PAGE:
Sunday, April 27, 2008

The Never-ending Memoir of Jayber Crow

April 27, 2008

The Sunday

Yes, I am still reading Wendell Berry's Jayber Crow. I am quite certain that this is my third week in the mind of Jayber Crow, and I am barely halfway through. I know I am not giving Berry the careful reading he deserves. He is obviously a superb writer. He is my favorite kind of writer: poetic and lyrical, with a careful ear for language. Nearly every page has a liberal dose of breathtaking wisdom. But I'm just so sleepy at night when I finally have a chance to begin reading, and I'm afraid Berry's simple profundity is overtaxing my weary brain. It's been one of those months.

I did manage to review a couple of children's books this week: three titles by Barefoot Books and a picture book called Boston Tea Party.

Tomorrow is my last American Literature class at our co-op. We'll finish discussing John Knowles' A Separate Peace, which I've been re-reading over the past two weeks. I've thoroughly enjoyed teaching this class and revisiting these eight classic novels (as well as poetry, short story, and drama) has been wonderful. Some I hadn't read myself since college, and reading with teaching in mind adds another whole dimension to the experience. In spite of how much I've loved teaching the class, I am tremendously glad that it'll be over after tomorrow! Now I can return to my regularly scheduled voracious reading.

Last week I posted the most recent books added to my TBR list. This week I'll post the ones that have been on my list the longest--the first page of the list. But first, here are the books I've added this week. I'm trying to get better about recording where I originally saw the book reviewed; my apologies to those I forget to record:

Confessions of a Common Reader by Anne Fadiman (reviewed by Literary Feline)
Three Cups of Tea by G. Mortenson
Trauma and Ghost Town by P. McGrath
Papua New Guinea: Notes from a Spinning Planet by M. Carlson (reviewed by Clean Reads)

And back to the beginning of the TBR list. Some of these have been on here so long, I have no idea why I added them in the first place. If you have something to say about any of them, please do! Perhaps it'll renew my interest in some of them, as I tend to gravitate more toward more recent additions to the TBR list:

Aprons on a Clothesline by T. DePree
Mater Biscuit by J. Cannon
Queen of the Big Time by A. Trigiani
Winter Seeking by V. Wright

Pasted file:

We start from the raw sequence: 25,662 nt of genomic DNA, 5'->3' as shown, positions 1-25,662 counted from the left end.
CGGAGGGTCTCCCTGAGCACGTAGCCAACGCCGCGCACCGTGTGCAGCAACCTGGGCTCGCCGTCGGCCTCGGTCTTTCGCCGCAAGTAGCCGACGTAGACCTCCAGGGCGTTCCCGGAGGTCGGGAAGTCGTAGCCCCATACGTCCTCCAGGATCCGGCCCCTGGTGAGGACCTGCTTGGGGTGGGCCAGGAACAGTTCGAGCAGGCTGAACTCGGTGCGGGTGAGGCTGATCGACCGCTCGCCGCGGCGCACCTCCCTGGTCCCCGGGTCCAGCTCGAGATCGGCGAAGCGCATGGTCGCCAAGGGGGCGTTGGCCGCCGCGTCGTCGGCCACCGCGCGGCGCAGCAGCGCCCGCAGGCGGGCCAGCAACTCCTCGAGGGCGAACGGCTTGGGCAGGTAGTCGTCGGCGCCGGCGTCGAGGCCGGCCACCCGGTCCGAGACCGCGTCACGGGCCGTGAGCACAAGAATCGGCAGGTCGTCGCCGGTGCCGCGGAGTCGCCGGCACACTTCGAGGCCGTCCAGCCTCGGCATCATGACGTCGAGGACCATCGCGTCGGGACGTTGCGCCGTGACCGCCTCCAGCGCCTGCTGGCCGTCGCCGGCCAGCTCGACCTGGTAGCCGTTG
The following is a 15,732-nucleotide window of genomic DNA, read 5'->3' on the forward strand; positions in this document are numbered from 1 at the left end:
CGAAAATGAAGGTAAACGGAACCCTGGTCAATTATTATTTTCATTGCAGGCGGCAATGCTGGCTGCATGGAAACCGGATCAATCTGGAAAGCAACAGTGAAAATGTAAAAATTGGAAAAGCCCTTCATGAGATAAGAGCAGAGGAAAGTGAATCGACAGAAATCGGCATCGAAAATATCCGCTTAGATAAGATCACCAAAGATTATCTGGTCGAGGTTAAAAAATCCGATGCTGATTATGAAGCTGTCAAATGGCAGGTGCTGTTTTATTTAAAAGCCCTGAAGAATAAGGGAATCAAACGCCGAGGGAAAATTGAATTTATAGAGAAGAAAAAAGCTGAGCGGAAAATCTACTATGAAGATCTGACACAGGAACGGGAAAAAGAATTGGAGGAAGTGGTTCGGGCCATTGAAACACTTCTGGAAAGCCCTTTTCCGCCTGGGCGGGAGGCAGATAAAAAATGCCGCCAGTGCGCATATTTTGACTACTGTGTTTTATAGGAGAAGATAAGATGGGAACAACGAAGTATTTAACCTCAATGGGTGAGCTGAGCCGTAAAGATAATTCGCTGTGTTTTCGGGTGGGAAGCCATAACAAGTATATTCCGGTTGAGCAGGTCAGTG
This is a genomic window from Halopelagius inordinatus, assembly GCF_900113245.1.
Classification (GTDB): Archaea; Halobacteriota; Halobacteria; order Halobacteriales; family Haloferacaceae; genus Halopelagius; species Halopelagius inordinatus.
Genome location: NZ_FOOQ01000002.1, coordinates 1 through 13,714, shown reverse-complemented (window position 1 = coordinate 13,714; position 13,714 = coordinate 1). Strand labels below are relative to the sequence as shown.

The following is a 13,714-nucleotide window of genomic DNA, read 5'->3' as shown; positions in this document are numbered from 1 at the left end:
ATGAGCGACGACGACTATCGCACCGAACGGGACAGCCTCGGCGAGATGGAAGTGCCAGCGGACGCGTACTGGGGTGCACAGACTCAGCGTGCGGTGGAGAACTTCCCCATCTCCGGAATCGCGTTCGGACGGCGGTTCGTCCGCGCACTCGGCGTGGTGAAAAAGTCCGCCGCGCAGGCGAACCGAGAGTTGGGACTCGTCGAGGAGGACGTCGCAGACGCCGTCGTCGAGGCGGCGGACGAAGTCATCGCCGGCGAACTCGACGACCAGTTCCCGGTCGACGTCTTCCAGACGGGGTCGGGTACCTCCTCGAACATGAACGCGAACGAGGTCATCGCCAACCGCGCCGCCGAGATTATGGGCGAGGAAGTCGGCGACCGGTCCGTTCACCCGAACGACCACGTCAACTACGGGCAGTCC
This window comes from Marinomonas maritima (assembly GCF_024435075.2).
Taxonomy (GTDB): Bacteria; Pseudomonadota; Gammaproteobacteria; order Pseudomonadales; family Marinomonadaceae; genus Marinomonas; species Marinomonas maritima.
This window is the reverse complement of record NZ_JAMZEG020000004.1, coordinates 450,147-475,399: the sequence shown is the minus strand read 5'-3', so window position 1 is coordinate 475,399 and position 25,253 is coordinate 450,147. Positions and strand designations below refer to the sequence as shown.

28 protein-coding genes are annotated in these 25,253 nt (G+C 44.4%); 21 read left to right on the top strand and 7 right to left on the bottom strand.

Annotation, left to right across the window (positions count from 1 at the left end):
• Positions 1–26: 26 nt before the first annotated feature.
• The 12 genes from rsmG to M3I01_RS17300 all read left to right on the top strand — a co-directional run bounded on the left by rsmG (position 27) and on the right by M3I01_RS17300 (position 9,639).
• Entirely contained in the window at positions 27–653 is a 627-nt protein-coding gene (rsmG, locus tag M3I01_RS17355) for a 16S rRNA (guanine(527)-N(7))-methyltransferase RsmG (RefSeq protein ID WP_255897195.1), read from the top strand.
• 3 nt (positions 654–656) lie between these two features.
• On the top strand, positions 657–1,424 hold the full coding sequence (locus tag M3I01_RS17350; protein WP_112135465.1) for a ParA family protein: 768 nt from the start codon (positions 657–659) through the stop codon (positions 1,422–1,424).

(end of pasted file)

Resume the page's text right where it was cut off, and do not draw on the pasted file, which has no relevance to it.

Minding the South by J. Reed
Sweet Potato Queen by J. Browne
Mad Girls in Love by M. West
Little Altars Everywhere by R. Wells
Living End by L. Samson
All Good Gifts by K. Morgan
Last Storyteller by D. Noble
The Departed by K. Mackel
Other Voices, Other Rooms by Truman Capote
Breakfast at Tiffany's by Capote
Summerland by M. Cabon
Short Guide to a Happy Life by A. Quindlen
Mariner's Compass by E. Fowler
God Is the Gospel by J. Piper
Heaven by R. Alcorn
Family Nobody Wanted by Doss
Other Side of the Bridge by Mary Lawson
Confederate in the Attic
Stop Dressing Your Six-Year-Old Like a Skank by Celia Rivenbark

Thus ends page one.

Post A Comment!.....


Monday, April 28, 2008 - Great List

Posted by Anonymous (

Thanks for posting on Berry. I love his writing as well, but like you, sometimes I get bogged down in him.

Thanks, too, for the list of reads and for the comment on my blog.
Andi Lit

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Monday, April 28, 2008 - Aprons on a Clothesline

Posted by Anonymous (

I loved this series. I read it a while ago-- before I had a blog or was writing reviews but I really enjoyed it. I recall that I liked Aprons even better than the first two.(I think) ;)


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Wednesday, April 30, 2008 - Untitled Comment

Posted by Anonymous (


Could you suggest some good books to read to a 4 or 5 year old? I must have read a 1000 or 2000 books, and I'm running out of ideas. I'm also getting tired of just pulling a bunch off the library shelf and hoping some of them are good. Maybe some good, but basic, little chapter books?

Christina from Oregon

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Wednesday, April 30, 2008 - Untitled Comment

Posted by SmallWorld (

I would LOVE to suggest books for kids! Give me a day or so and I'll have a post!

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Wednesday, April 30, 2008 - Untitled Comment

Posted by JenIG (

ok, that last title just made me laugh. but i have to sadly admit... a book like that is needed nowadays

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Saturday, May 3, 2008 - Untitled Comment

Posted by Margaret (